While much of the focus of the past few weeks has been on supporting the NHS' primary care workforce -- more than 400,000 people volunteered in a 24-hour period to support the service -- there has been little discussion of the role that social care has to play in this crisis.
Indeed, care homes all across Europe have become subject to heavy isolation protocols following the government's recommendations that older and vulnerable people keep away from others, and for many in this situation, it has been an incredibly difficult time.
The Leaders Council spoke to Dee Tormey, the Director of East Sussex-based Baronsmede Family Homes, who expressed the vital yet often invisible role that care homes had to play.
"The focus is quite rightly on the NHS," Tormey explained. "But social care is also a key area. We are caring for vulnerable people, those most affected and at risk in this pandemic.
"Care homes make the news when things go wrong, but rarely is the incredible dedication of the social care workforce acknowledged or celebrated."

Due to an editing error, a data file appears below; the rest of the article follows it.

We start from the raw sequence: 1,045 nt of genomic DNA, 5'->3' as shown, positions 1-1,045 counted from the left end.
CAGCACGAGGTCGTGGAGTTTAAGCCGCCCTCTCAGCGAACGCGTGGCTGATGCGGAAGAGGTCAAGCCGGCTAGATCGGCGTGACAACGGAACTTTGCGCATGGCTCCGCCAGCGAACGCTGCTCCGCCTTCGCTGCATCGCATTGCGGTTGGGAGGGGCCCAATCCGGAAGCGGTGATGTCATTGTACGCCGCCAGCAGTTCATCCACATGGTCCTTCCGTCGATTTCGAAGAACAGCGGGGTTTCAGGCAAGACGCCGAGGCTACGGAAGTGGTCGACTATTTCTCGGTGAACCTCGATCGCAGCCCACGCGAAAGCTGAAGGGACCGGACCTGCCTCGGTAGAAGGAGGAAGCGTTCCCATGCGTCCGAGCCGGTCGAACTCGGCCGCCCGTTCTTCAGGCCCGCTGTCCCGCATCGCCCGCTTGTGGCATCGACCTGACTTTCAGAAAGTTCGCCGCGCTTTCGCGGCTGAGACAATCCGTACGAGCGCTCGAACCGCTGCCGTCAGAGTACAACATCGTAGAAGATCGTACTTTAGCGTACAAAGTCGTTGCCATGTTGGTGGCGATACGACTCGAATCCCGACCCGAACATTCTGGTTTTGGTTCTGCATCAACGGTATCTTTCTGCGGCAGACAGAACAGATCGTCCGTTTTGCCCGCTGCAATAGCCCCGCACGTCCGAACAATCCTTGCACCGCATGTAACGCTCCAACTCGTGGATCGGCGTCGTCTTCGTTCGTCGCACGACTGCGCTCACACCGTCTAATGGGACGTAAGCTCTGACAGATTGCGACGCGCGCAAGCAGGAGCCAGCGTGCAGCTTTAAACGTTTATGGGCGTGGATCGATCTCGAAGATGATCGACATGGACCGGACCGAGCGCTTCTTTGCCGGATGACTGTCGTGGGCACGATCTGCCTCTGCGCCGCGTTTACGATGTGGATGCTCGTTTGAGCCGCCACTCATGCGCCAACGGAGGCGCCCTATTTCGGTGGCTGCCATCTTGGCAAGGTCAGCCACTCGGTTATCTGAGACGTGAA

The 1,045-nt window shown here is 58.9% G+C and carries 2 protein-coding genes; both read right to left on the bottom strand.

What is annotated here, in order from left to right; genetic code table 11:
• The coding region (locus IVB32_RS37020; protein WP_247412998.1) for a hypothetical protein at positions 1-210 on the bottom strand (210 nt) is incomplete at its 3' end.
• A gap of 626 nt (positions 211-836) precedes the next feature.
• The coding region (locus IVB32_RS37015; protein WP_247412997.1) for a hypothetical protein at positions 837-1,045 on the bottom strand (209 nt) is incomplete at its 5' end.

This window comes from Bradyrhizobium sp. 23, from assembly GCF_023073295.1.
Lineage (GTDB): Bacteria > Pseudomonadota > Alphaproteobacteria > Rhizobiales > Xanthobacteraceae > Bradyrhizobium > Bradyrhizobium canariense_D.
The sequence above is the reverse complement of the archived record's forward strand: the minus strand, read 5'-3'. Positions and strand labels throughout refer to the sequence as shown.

Tormey also expressed her thoughts on how the government had handled the crisis thus far.
"Things are changing so quickly, and new guidance and measures for managing this crisis are being issued on a daily basis.
"Having time to read and digest all of this information as well as steering the organisation through this stressful time is very challenging.
"The responsibility of keeping people safe in such a difficult period is overwhelming. The decisions we make as business leaders have such far-reaching consequences in the field of social care. It could literally be the difference between life and death.
"At the moment, we are managing, but I am aware of how quickly things can change. We have not reached the peak of this epidemic as yet.
"The hard work we put in when it came to building up this organisation will help to steady the ship through these troubling times, but we cannot afford to be complacent. These are uncharted waters."